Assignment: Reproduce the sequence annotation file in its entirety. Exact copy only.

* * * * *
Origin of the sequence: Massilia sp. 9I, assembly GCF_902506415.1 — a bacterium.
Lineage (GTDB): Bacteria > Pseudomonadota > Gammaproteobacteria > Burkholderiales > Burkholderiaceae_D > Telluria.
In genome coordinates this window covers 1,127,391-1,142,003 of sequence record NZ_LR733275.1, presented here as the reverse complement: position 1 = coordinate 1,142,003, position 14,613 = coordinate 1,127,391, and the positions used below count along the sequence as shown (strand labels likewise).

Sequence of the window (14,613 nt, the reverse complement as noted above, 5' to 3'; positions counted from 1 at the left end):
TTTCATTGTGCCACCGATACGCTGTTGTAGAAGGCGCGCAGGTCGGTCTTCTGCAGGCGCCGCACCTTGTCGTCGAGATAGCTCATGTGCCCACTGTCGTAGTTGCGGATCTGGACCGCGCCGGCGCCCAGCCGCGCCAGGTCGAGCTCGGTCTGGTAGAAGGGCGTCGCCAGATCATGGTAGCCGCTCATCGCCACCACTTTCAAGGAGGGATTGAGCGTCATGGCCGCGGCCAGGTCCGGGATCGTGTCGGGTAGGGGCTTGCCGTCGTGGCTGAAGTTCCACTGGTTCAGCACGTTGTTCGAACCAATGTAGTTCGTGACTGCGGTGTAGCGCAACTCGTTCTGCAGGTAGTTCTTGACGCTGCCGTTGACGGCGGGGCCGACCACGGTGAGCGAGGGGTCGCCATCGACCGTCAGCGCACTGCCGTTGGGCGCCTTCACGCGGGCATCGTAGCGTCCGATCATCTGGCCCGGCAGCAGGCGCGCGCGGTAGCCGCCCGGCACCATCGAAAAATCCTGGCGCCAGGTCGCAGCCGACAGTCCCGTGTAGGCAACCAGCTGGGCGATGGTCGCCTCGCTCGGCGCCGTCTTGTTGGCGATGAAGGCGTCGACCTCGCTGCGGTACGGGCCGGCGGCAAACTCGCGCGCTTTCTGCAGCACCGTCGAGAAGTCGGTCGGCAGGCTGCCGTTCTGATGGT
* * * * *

Origin of the sequence: Massilia sp. 9I, assembly GCF_902506415.1 — a bacterium.
Lineage (GTDB): Bacteria > Pseudomonadota > Gammaproteobacteria > Burkholderiales > Burkholderiaceae_D > Telluria.
In genome coordinates this window covers 1,127,391-1,142,003 of sequence record NZ_LR733275.1, presented here as the reverse complement: position 1 = coordinate 1,142,003, position 14,613 = coordinate 1,127,391, and the positions used below count along the sequence as shown (strand labels likewise).

Sequence of the window (14,613 nt, the reverse complement as noted above, 5' to 3'; positions counted from 1 at the left end):
TTTCATTGTGCCACCGATACGCTGTTGTAGAAGGCGCGCAGGTCGGTCTTCTGCAGGCGCCGCACCTTGTCGTCGAGATAGCTCATGTGCCCACTGTCGTAGTTGCGGATCTGGACCGCGCCGGCGCCCAGCCGCGCCAGGTCGAGCTCGGTCTGGTAGAAGGGCGTCGCCAGATCATGGTAGCCGCTCATCGCCACCACTTTCAAGGAGGGATTGAGCGTCATGGCCGCGGCCAGGTCCGGGATCGTGTCGGGTAGGGGCTTGCCGTCGTGGCTGAAGTTCCACTGGTTCAGCACGTTGTTCGAACCAATGTAGTTCGTGACTGCGGTGTAGCGCAACTCGTTCTGCAGGTAGTTCTTGACGCTGCCGTTGACGGCGGGGCCGACCACGGTGAGCGAGGGGTCGCCATCGACCGTCAGCGCACTGCCGTTGGGCGCCTTCACGCGGGCATCGTAGCGTCCGATCATCTGGCCCGGCAGCAGGCGCGCGCGGTAGCCGCCCGGCACCATCGAAAAATCCTGGCGCCAGGTCGCAGCCGACAGTCCCGTGTAGGCAACCAGCTGGGCGATGGTCGCCTCGCTCGGCGCCGTCTTGTTGGCGATGAAGGCGTCGACCTCGCTGCGGTACGGGCCGGCGGCAAACTCGCGCGCTTTCTGCAGCACCGTCGAGAAGTCGGTCGGCAGGCTGCCGTTCTGATGGT